Gaza Families Don't Know Who Israel Will Free for Shalit

Some 130 Gaza families have relatives serving life sentences in Israeli jails.

Click here for more articles by Amira Hass

GAZA - Some 750 local families with relatives in Israeli prisons are hanging on every word from the media regarding a prisoner-exchange deal that may be sealed within days, if not hours.

Some 130 Gazan families with members serving life sentences are particularly tense, not knowing whether they are included in the deal.

Abdel Nasser Farauna, of the Palestinian Ministry for Prisoner Affairs in Ramallah, said it was still difficult to tell which and how many prisoners will be released in exchange for captive soldier Gilad Shalit, but he speculated the number is likely to be high. Negotiators for Hamas were careful not to leak many details of the list of prisoners they are demanding.

Farauna, himself a former prisoner in Israel, said he thinks the broader Palestinian public is less interested in the deal's details - an impression shared by A., a former political prisoner.

"The public isn't interested because it knows the deal will happen sooner or later, and it's too preoccupied with the hardships of recovering from Israel's attack," A. said.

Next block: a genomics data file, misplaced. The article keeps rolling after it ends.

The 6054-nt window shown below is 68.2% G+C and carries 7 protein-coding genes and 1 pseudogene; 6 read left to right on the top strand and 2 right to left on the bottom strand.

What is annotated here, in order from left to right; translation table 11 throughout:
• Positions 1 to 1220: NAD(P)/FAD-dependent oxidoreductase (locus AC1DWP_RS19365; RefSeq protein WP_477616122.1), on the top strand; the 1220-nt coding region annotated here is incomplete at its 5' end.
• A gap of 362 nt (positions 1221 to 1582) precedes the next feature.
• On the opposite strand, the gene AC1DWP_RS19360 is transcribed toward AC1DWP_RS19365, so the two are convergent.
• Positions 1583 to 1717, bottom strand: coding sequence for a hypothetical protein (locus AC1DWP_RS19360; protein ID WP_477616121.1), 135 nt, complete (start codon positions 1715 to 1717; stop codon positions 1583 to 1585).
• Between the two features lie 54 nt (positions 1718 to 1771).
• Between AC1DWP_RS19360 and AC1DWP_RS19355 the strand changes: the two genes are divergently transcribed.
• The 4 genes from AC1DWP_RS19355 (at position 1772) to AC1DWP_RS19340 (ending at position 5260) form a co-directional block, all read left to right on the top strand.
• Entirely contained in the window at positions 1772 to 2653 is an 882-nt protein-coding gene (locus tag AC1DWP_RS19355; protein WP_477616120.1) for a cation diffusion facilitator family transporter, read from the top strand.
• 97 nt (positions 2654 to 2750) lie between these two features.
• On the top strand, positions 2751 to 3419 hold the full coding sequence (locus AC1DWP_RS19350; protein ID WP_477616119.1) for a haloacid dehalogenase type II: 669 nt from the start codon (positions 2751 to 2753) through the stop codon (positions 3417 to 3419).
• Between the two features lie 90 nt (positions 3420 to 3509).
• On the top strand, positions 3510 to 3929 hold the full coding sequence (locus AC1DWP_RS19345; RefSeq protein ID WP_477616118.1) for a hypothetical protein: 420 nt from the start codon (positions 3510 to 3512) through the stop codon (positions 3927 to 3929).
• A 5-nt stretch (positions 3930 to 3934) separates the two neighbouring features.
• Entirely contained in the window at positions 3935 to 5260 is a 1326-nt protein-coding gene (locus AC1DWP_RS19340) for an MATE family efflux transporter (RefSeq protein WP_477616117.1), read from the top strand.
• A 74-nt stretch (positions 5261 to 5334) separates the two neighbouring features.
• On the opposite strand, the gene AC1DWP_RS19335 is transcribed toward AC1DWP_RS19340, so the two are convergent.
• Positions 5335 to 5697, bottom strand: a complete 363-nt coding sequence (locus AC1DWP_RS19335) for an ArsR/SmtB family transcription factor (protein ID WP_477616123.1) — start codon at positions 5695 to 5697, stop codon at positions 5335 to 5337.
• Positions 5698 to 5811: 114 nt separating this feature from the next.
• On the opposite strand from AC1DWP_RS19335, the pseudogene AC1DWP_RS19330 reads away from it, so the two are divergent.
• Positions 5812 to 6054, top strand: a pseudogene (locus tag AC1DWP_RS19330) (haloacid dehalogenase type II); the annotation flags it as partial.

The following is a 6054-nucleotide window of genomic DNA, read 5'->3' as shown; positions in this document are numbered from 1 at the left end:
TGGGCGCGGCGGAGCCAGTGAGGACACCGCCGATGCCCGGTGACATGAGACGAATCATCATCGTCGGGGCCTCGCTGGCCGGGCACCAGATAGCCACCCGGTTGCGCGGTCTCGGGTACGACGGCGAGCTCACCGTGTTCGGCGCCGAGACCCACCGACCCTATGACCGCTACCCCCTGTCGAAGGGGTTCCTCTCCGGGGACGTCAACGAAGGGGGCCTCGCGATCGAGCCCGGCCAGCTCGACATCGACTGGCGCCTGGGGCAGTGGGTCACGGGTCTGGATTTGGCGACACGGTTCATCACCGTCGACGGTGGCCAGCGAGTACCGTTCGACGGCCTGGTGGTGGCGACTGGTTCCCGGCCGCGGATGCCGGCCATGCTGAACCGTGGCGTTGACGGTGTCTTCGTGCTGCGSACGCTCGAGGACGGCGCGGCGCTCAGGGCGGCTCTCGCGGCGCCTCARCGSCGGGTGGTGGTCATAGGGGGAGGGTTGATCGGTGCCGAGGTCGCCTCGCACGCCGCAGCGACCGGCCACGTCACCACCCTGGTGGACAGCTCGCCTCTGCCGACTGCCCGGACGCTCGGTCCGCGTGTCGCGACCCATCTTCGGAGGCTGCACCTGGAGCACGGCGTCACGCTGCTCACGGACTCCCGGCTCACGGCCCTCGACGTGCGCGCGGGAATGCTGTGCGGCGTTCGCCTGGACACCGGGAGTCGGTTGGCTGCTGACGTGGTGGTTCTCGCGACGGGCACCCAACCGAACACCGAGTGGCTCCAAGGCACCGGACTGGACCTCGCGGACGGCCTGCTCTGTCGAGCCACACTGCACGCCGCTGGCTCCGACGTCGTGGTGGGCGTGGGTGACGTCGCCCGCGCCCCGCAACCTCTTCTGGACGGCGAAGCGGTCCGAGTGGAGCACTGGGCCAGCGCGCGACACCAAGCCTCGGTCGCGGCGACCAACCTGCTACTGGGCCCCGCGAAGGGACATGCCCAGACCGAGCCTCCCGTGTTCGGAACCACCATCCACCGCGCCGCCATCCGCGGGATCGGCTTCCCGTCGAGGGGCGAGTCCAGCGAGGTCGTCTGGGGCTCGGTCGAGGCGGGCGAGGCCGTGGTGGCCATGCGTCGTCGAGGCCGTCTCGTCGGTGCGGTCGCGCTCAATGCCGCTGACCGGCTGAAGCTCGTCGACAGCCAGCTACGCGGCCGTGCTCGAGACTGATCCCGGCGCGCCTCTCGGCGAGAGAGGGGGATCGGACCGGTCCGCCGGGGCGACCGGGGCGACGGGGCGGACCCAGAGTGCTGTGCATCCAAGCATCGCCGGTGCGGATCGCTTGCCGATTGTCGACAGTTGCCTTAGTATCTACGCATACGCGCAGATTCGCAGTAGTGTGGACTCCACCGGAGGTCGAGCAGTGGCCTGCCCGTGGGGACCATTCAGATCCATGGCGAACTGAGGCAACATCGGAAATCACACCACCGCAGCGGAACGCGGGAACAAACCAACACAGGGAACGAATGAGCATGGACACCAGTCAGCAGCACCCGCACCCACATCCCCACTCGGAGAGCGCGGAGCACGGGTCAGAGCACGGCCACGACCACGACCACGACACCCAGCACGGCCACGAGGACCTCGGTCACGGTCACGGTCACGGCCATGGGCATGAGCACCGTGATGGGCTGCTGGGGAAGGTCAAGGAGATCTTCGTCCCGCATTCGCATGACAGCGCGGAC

High expectations

However, there are expectations the Shalit deal will signal progress in other issues, like opening the Gaza Strip borders to movement of people and goods, and the internal Palestinian reconciliation talks.

Farauna said that some 130 Gazan prisoners were jailed before 1994 - i.e., before the signing of the Oslo Accords. The total number of Palestinians imprisoned before 1994 is 335, including 65 Jerusalemites and Israeli citizens. Their imprisonment is considered by the Palestinian public to be one of the great failures of Fatah and the PLO. There was an expectation that the accords would stipulate release of all the prisoners, particularly as a majority belonged to Fatah, a signatory to the document. Prisoners convicted of murdering Palestinians were released, but peers convicted of killing Jews, either civilian or soldiers, became part of a separate category which Israel refused to free. The release of these prisoners via Hamas efforts would score the movement a winning point at the expense of Fatah.

Some 20 prisoners have been in jail for over 20 years. All 750 prisoners have not been allowed any family visits since June 2007, when Hamas took control of the security apparatus in the Strip. Israel barred all family visits to Gazan prisoners, despite protests by the Red Cross. Security prisoners, unlike jailed Palestinian and Israeli criminals, are also denied the right to contact their families by phone.